Tuples conform to Equatable, Comparable, and Hashable

If I understand this correctly, we would still have the following unfortunate situation, and worse:

var a = (x: 12, y: 34)
let b = (q: 12, r: 34)
print(a == b) // true
a = b // ERROR: Cannot assign value of type '(q: Int, r: Int)'
      //        to type '(x: Int, y: Int)'

That is, not only will values of different types continue to compare equal using the equality operator, they will also be equal according to their Equatable protocol conformance.

How can two values be Equatable, Hashable and Comparable when they don't even share the same type (and cannot be assigned to each other or stored in the same Set etc)?

Will this introduce the first and only case in Swift where two values of different types can be equal according to their Equatable conformance?


To make this consistent, some bigger change seems necessary, like deciding that labels are irrelevant for a tuple's type, ie that only the elements decide the type. But I guess this would be a source breaking change, since in current Swift, we have this craziness:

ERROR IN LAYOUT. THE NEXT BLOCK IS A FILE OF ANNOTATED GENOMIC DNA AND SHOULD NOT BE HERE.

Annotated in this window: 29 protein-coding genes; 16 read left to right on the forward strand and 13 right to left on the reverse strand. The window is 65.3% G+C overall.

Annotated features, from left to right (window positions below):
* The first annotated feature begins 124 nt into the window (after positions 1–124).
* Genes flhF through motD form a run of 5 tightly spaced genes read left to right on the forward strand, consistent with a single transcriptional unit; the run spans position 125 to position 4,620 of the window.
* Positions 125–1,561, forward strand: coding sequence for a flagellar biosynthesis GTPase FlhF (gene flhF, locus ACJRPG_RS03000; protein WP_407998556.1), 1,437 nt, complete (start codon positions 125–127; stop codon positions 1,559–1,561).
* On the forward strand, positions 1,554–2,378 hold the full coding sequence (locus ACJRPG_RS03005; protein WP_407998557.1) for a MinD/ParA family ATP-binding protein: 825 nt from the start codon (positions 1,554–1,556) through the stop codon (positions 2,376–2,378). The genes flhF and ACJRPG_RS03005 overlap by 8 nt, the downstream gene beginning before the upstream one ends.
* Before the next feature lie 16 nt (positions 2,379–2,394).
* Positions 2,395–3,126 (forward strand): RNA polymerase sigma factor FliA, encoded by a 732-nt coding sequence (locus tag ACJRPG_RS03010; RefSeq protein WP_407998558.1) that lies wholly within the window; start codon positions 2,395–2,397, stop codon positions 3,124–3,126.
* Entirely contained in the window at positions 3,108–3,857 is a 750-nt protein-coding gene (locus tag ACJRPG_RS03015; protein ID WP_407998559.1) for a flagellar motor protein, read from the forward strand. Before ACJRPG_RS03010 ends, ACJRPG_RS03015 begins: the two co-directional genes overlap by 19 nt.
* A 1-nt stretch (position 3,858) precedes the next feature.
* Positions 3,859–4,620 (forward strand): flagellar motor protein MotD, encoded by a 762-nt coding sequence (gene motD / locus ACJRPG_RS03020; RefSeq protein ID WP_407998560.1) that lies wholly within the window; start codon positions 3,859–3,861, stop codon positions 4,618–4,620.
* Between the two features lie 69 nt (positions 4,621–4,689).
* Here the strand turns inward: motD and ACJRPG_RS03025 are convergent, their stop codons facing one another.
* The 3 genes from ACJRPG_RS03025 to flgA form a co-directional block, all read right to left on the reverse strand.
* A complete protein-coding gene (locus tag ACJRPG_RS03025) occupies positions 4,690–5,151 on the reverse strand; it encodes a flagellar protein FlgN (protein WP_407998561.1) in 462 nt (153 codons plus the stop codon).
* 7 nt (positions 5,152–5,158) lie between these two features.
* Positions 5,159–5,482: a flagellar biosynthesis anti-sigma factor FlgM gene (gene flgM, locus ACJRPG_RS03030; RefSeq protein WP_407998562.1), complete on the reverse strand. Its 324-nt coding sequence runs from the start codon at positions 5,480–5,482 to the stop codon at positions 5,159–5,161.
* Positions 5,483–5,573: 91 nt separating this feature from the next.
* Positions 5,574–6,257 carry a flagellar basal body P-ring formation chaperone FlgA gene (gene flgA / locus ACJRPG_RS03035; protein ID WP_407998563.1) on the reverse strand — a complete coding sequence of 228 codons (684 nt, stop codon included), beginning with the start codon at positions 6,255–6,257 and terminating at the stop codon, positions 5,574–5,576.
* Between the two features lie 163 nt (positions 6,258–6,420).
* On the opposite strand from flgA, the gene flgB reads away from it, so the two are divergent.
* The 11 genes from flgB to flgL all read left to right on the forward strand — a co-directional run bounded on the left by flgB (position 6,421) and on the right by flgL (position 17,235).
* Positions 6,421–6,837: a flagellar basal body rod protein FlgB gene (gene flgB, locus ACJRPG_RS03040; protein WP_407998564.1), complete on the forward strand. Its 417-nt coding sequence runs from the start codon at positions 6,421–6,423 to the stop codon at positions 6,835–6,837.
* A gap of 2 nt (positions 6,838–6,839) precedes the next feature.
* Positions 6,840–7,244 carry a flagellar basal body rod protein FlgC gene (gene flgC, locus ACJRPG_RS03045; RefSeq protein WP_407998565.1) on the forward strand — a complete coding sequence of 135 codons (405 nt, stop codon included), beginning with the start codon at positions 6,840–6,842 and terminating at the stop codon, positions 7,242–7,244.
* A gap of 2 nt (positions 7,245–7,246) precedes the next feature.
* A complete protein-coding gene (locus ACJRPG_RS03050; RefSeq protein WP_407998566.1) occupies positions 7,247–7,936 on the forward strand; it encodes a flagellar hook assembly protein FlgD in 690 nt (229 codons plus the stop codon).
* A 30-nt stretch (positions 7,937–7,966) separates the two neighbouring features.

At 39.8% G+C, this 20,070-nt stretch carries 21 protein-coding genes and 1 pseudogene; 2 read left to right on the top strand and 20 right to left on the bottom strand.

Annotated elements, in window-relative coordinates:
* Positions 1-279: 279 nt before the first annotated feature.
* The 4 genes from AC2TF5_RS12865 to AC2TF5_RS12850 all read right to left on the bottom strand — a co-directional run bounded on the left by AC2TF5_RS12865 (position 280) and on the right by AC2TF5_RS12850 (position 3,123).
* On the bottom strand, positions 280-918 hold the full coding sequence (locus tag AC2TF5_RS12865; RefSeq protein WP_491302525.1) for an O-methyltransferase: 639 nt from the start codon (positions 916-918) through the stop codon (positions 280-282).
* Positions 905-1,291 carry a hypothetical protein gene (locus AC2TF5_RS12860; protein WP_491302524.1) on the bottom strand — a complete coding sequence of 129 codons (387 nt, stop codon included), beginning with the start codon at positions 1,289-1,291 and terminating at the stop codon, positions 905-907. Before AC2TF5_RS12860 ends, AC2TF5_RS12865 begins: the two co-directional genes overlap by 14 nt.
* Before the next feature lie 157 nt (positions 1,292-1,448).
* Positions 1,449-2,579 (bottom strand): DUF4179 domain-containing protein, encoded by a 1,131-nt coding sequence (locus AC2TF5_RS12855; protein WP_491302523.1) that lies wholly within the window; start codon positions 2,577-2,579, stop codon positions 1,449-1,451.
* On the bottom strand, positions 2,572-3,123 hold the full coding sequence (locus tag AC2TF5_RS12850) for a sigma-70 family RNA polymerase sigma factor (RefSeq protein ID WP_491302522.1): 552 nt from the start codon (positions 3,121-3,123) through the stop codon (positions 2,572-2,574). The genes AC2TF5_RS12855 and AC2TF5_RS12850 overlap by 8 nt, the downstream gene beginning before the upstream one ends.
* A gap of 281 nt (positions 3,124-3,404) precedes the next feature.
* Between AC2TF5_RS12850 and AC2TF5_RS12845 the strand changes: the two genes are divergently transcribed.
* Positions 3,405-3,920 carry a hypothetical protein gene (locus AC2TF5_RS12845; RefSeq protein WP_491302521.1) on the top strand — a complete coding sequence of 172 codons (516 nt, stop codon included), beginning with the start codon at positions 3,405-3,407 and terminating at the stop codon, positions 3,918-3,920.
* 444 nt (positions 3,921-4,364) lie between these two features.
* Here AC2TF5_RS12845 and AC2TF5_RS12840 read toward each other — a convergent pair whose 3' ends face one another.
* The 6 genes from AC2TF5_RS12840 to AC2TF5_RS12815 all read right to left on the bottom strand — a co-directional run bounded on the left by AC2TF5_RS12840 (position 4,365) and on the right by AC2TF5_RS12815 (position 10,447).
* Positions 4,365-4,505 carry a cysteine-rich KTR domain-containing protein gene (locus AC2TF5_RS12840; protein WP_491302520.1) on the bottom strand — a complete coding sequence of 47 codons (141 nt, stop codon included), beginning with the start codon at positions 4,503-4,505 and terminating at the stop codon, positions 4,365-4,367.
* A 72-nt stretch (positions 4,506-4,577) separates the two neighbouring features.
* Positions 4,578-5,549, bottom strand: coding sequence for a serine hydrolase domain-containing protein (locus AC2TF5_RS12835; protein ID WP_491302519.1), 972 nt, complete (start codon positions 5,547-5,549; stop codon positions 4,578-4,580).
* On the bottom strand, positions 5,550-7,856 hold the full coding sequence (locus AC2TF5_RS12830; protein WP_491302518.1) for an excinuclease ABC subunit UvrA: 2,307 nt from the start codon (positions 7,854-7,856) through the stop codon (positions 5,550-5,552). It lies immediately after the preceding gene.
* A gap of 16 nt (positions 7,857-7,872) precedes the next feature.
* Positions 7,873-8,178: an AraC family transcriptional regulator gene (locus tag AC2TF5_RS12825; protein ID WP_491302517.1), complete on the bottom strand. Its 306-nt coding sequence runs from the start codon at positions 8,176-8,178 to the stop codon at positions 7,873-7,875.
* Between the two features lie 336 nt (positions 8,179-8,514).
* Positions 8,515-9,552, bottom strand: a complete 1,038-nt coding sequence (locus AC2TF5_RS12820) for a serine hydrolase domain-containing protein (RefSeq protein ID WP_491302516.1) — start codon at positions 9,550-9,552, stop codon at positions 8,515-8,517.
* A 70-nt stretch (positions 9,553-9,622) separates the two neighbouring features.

var c = (x: 12, y: 34)
let d = (y: 12, x: 34)
print(c == d) // true
c = d
print(c == d) // false

I'd rather see the whole tuple mess cleaned up before building more stuff on top of it.

13 Likes

Labelled tuples can be assigned to variable of type unlabelled tuple, so they can be though of as a subtype of unlabelled tuple. (and also a supertype, but that's not relevant) If you think of them that way, then it happens with other types already:

class Super: Equatable {
    static func == (lhs: Super, rhs: Super) -> Bool {
        true
    }
}
class A: Super { }
class B: Super { }
print(A() == B()) // true
3 Likes

True, thanks!

I'm still wondering about this though:

var c = (x: 12, y: 34)
let d = (y: 12, x: 34)
print(c == d) // true
c = d
print(c == d) // false

Note that if we explicitly "downcast" d to (Int, Int) prior to assignment, it will work as (perhaps most commonly) expected:

var c = (x: 12, y: 34)
let d = (y: 12, x: 34)
print(c == d) // true
c = d as (Int, Int)
print(c == d) // true
2 Likes

Yeah. Tuple shuffles seem like a mistake. They cause weird problems, and are not that useful.

5 Likes

If we added Collection for homogenous tuples, and some kind of syntax shorthand to declare them, wouldn’t it essentially give us fixed-size arrays?